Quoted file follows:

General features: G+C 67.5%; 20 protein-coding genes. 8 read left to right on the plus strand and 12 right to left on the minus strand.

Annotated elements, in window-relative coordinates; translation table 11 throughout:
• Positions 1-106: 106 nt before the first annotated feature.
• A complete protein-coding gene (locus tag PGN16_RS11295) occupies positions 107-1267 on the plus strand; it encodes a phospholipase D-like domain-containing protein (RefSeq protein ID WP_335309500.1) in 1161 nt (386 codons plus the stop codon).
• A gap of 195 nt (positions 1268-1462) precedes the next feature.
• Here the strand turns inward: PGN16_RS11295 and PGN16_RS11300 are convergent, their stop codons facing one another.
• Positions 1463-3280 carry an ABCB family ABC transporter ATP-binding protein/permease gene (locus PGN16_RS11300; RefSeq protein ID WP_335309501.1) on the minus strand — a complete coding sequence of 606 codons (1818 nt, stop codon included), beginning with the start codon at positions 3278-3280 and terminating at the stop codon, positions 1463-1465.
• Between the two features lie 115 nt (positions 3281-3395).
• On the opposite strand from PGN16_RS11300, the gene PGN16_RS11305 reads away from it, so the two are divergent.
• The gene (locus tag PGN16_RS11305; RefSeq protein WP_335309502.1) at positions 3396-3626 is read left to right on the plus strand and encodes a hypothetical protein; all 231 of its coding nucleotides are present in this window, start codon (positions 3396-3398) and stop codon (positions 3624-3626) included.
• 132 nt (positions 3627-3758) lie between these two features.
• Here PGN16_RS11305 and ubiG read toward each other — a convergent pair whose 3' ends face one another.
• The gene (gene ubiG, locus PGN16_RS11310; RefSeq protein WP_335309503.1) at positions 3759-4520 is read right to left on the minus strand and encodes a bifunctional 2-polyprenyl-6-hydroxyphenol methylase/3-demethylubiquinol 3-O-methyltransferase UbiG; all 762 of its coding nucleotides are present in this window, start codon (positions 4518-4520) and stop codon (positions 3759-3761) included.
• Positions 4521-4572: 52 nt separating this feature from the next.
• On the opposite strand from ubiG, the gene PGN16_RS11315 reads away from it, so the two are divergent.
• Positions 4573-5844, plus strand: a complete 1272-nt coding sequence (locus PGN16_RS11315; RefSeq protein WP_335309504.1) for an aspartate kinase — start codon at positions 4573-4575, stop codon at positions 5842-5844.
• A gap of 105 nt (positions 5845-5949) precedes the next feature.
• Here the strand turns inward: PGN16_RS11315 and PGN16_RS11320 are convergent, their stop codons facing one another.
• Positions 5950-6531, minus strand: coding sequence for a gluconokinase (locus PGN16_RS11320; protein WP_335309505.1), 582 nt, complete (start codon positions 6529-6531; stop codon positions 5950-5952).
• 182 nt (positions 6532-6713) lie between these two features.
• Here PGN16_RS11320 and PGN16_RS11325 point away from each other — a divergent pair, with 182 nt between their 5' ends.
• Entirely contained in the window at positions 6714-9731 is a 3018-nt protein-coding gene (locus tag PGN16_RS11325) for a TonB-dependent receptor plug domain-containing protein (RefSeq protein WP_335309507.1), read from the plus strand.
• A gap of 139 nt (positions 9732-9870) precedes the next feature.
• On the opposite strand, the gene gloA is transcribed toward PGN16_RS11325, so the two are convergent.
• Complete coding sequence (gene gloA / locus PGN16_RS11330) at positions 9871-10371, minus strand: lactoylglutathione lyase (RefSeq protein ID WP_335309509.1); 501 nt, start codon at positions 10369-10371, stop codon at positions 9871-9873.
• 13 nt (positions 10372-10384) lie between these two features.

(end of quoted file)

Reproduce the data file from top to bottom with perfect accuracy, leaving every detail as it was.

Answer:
General features: G+C 67.5%; 20 protein-coding genes. 8 read left to right on the plus strand and 12 right to left on the minus strand.

Annotated elements, in window-relative coordinates; translation table 11 throughout:
• Positions 1-106: 106 nt before the first annotated feature.
• A complete protein-coding gene (locus tag PGN16_RS11295) occupies positions 107-1267 on the plus strand; it encodes a phospholipase D-like domain-containing protein (RefSeq protein ID WP_335309500.1) in 1161 nt (386 codons plus the stop codon).
• A gap of 195 nt (positions 1268-1462) precedes the next feature.
• Here the strand turns inward: PGN16_RS11295 and PGN16_RS11300 are convergent, their stop codons facing one another.
• Positions 1463-3280 carry an ABCB family ABC transporter ATP-binding protein/permease gene (locus PGN16_RS11300; RefSeq protein ID WP_335309501.1) on the minus strand — a complete coding sequence of 606 codons (1818 nt, stop codon included), beginning with the start codon at positions 3278-3280 and terminating at the stop codon, positions 1463-1465.
• Between the two features lie 115 nt (positions 3281-3395).
• On the opposite strand from PGN16_RS11300, the gene PGN16_RS11305 reads away from it, so the two are divergent.
• The gene (locus tag PGN16_RS11305; RefSeq protein WP_335309502.1) at positions 3396-3626 is read left to right on the plus strand and encodes a hypothetical protein; all 231 of its coding nucleotides are present in this window, start codon (positions 3396-3398) and stop codon (positions 3624-3626) included.
• 132 nt (positions 3627-3758) lie between these two features.
• Here PGN16_RS11305 and ubiG read toward each other — a convergent pair whose 3' ends face one another.
• The gene (gene ubiG, locus PGN16_RS11310; RefSeq protein WP_335309503.1) at positions 3759-4520 is read right to left on the minus strand and encodes a bifunctional 2-polyprenyl-6-hydroxyphenol methylase/3-demethylubiquinol 3-O-methyltransferase UbiG; all 762 of its coding nucleotides are present in this window, start codon (positions 4518-4520) and stop codon (positions 3759-3761) included.
• Positions 4521-4572: 52 nt separating this feature from the next.
• On the opposite strand from ubiG, the gene PGN16_RS11315 reads away from it, so the two are divergent.
• Positions 4573-5844, plus strand: a complete 1272-nt coding sequence (locus PGN16_RS11315; RefSeq protein WP_335309504.1) for an aspartate kinase — start codon at positions 4573-4575, stop codon at positions 5842-5844.
• A gap of 105 nt (positions 5845-5949) precedes the next feature.
• Here the strand turns inward: PGN16_RS11315 and PGN16_RS11320 are convergent, their stop codons facing one another.
• Positions 5950-6531, minus strand: coding sequence for a gluconokinase (locus PGN16_RS11320; protein WP_335309505.1), 582 nt, complete (start codon positions 6529-6531; stop codon positions 5950-5952).
• 182 nt (positions 6532-6713) lie between these two features.
• Here PGN16_RS11320 and PGN16_RS11325 point away from each other — a divergent pair, with 182 nt between their 5' ends.
• Entirely contained in the window at positions 6714-9731 is a 3018-nt protein-coding gene (locus tag PGN16_RS11325) for a TonB-dependent receptor plug domain-containing protein (RefSeq protein WP_335309507.1), read from the plus strand.
• A gap of 139 nt (positions 9732-9870) precedes the next feature.
• On the opposite strand, the gene gloA is transcribed toward PGN16_RS11325, so the two are convergent.
• Complete coding sequence (gene gloA / locus PGN16_RS11330) at positions 9871-10371, minus strand: lactoylglutathione lyase (RefSeq protein ID WP_335309509.1); 501 nt, start codon at positions 10369-10371, stop codon at positions 9871-9873.
• 13 nt (positions 10372-10384) lie between these two features.